Latest effort to reform DoD acquisition borrows heavily from expert panel’s recommendations

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For the fourth year in a row, the chairman of the House Armed Services Committee is pushing a package of legislation that he says will modernize and accelerate the Defense acquisition system.

This year’s version includes at least a couple of key differences though. For one, it attempts to prod the Defense Department to implement the changes Congress has already passed as part of prior-year reform bills.

For another, most of the changes Rep. Mac Thornberry (R-Texas) is proposing were first recommended by the Section 809 Panel, an 18-member team of acquisition experts Congress commissioned in 2017 to provide advice on how to streamline the system.

Among the traits shared by the Thornberry bill and the recommendations the 809 panel has already delivered is an emphasis on scraping years of detritus from the federal statutes that govern the acquisition system.

The overall proposal, which the chairman plans to incorporate into his chamber’s version of the 2019 Defense authorization bill after allowing for a few weeks of public comment, would do away with more than 100 legal provisions, including ones that force the Pentagon to operate more than a dozen offices within its acquisition bureaucracy that may or may not be needed anymore.

“We’re going to get rid of a lot of barnacles on the ship,” Thornberry told reporters this week. “There are a lot of things that have accumulated over the years.”

In many cases, the legal provisions the Thornberry proposal would remove from federal law are no longer in effect anyway. Many were written with explicit expiration dates that have since come and gone, and do nothing but litter the U.S. Code with inapplicable language that only serves to make acquisition law more incomprehensible than it needs to be.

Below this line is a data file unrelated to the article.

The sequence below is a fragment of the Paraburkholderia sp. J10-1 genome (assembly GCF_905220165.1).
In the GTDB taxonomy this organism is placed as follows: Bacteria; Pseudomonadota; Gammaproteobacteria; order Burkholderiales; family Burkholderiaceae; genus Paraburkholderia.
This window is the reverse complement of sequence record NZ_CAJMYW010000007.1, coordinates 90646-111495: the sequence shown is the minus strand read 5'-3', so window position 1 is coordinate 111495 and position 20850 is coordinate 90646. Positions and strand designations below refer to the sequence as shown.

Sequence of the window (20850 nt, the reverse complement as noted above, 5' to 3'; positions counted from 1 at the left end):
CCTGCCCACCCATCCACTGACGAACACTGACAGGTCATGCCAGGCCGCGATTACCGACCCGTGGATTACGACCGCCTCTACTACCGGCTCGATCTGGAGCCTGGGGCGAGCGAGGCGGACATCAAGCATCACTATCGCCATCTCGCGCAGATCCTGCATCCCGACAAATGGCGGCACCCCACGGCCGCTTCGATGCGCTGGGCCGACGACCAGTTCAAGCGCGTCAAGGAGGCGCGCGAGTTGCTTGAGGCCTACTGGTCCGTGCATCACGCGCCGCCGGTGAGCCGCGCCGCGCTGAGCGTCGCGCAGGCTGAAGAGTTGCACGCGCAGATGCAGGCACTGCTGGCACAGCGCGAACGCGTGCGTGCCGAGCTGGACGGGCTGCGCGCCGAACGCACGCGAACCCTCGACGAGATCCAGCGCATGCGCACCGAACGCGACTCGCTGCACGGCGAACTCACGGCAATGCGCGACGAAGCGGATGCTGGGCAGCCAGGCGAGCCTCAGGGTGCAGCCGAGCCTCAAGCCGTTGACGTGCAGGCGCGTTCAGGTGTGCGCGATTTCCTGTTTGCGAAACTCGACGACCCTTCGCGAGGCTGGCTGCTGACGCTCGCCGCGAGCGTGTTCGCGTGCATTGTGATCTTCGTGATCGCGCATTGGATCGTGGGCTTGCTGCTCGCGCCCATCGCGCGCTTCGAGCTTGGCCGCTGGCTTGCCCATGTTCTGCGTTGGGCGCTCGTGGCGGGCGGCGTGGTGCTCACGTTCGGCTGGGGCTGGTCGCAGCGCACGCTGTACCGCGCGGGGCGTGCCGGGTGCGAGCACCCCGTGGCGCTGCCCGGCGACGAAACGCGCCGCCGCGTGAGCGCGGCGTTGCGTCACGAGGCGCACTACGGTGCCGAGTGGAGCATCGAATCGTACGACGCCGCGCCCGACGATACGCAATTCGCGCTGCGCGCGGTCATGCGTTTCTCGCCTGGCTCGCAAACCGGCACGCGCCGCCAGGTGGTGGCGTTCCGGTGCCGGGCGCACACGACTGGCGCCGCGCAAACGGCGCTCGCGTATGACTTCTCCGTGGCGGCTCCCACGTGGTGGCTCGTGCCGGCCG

The proposal would also put all of the statutory provisions dealing with Defense acquisition in one section of federal law — something that hasn’t been true since 1947.

“It’s a de-cluttering of the code,” said Cathleen Garman, an 809 panel commissioner who formerly served as a senior House Armed Services staff member. “Primarily what we’re dealing with are what are considered ‘notes’ in Title 10. Trying to read Title 10 and all of these notes sections is overwhelming to a number of practitioners. So why keep them? Why continue to clutter up the code?”

The bill also takes aim at another of the main focus areas the 809 panel addressed in the first full volume of its report, which was released in January.

The panel found that DoD has been backtracking on what is supposed to be a preference for commercial items, and the use of simplified procedures to buy them. The percentage of its dollars spent on commercial goods and services dropped 29 percent between 2012 and 2017.

That’s partially because both Congress and the department itself have made the process for buying commercial items increasingly complex over the past 20 years, including by increasing the number of government-unique contract clauses they impose on commercial firms by 188 percent, and quintupling the number of requirements that flow down to those companies’ subcontractors.

The panel found DoD’s regulations include upward of 40 sometimes-contradictory definitions of what constitutes a commercial item.

The Thornberry bill attempts to  revert to Defense Department to just two: one for commercial goods, another for commercial services.

Dr. William LaPlante, an 809 commissioner who formerly served as the assistant secretary of the Air Force for acquisition, said the lack of clarity on what “commercial” actually means was at the root of several sources of frustration while he was in office.

“One was a belief that there was an uneven application across the DoD on what a commercial item is: a company’s product would be considered commercial in one part of the Air Force, but not another,” he said. “Eventually, I asked around about why this was happening, and somebody dropped a bunch of inspector general reports on my desk, all of which were very critical of one or another decision on a commercial item determination that was made.”